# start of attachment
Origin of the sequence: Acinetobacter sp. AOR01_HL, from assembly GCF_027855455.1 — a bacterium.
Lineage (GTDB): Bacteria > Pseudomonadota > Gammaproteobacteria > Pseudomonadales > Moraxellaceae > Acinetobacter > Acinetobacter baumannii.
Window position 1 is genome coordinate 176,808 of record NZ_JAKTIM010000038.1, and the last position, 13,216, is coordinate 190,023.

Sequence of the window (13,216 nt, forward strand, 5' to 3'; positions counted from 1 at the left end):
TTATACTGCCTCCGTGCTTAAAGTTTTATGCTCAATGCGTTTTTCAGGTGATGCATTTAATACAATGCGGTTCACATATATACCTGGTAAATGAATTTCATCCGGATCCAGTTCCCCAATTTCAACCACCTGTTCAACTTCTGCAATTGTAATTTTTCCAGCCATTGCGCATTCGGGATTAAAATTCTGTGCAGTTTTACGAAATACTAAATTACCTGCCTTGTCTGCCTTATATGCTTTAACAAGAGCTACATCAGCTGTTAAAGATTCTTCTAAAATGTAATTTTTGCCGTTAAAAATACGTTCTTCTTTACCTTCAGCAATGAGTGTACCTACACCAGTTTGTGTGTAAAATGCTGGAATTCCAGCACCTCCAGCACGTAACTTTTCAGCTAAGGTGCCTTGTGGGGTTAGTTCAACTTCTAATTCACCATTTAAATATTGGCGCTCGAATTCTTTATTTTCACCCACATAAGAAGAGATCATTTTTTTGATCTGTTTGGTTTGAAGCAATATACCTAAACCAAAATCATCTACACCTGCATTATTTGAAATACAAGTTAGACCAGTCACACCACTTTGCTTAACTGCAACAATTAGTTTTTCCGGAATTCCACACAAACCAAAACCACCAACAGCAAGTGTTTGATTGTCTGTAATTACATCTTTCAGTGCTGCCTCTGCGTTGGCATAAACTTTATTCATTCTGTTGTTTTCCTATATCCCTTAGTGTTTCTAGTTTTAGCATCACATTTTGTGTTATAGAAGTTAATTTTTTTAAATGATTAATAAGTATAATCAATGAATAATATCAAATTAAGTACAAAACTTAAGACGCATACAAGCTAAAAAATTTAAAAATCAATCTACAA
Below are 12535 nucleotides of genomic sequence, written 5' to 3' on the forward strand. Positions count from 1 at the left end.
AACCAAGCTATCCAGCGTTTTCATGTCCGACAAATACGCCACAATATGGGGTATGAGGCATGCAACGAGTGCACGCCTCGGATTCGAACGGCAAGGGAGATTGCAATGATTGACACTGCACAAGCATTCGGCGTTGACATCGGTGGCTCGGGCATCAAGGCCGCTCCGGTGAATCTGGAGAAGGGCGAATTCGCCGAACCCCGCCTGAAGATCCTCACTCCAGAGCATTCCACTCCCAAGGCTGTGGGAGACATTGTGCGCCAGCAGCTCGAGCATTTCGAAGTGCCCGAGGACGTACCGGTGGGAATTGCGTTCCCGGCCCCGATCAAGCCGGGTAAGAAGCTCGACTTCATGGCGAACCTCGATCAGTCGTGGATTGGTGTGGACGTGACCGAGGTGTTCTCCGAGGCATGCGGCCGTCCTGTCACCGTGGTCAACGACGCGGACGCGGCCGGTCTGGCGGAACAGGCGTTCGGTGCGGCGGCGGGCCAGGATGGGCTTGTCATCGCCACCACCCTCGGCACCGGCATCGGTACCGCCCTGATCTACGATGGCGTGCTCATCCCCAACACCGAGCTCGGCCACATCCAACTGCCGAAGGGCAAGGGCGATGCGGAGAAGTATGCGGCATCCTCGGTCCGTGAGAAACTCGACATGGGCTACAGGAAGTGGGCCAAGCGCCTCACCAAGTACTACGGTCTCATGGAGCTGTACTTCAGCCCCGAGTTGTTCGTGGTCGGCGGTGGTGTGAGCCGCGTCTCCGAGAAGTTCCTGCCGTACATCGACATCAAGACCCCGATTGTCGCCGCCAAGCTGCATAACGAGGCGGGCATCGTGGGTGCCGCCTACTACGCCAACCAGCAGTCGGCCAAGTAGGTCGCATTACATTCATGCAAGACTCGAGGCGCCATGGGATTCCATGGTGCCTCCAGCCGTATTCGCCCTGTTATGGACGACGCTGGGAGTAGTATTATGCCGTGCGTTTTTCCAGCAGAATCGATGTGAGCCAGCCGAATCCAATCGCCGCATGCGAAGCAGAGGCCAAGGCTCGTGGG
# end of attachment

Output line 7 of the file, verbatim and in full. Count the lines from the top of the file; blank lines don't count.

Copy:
AACCAAGCTATCCAGCGTTTTCATGTCCGACAAATACGCCACAATATGGGGTATGAGGCATGCAACGAGTGCACGCCTCGGATTCGAACGGCAAGGGAGATTGCAATGATTGACACTGCACAAGCATTCGGCGTTGACATCGGTGGCTCGGGCATCAAGGCCGCTCCGGTGAATCTGGAGAAGGGCGAATTCGCCGAACCCCGCCTGAAGATCCTCACTCCAGAGCATTCCACTCCCAAGGCTGTGGGAGACATTGTGCGCCAGCAGCTCGAGCATTTCGAAGTGCCCGAGGACGTACCGGTGGGAATTGCGTTCCCGGCCCCGATCAAGCCGGGTAAGAAGCTCGACTTCATGGCGAACCTCGATCAGTCGTGGATTGGTGTGGACGTGACCGAGGTGTTCTCCGAGGCATGCGGCCGTCCTGTCACCGTGGTCAACGACGCGGACGCGGCCGGTCTGGCGGAACAGGCGTTCGGTGCGGCGGCGGGCCAGGATGGGCTTGTCATCGCCACCACCCTCGGCACCGGCATCGGTACCGCCCTGATCTACGATGGCGTGCTCATCCCCAACACCGAGCTCGGCCACATCCAACTGCCGAAGGGCAAGGGCGATGCGGAGAAGTATGCGGCATCCTCGGTCCGTGAGAAACTCGACATGGGCTACAGGAAGTGGGCCAAGCGCCTCACCAAGTACTACGGTCTCATGGAGCTGTACTTCAGCCCCGAGTTGTTCGTGGTCGGCGGTGGTGTGAGCCGCGTCTCCGAGAAGTTCCTGCCGTACATCGACATCAAGACCCCGATTGTCGCCGCCAAGCTGCATAACGAGGCGGGCATCGTGGGTGCCGCCTACTACGCCAACCAGCAGTCGGCCAAGTAGGTCGCATTACATTCATGCAAGACTCGAGGCGCCATGGGATTCCATGGTGCCTCCAGCCGTATTCGCCCTGTTATGGACGACGCTGGGAGTAGTATTATGCCGTGCGTTTTTCCAGCAGAATCGATGTGAGCCAGCCGAATCCAATCGCCGCATGCGAAGCAGAGGCCAAGGCTCGTGGG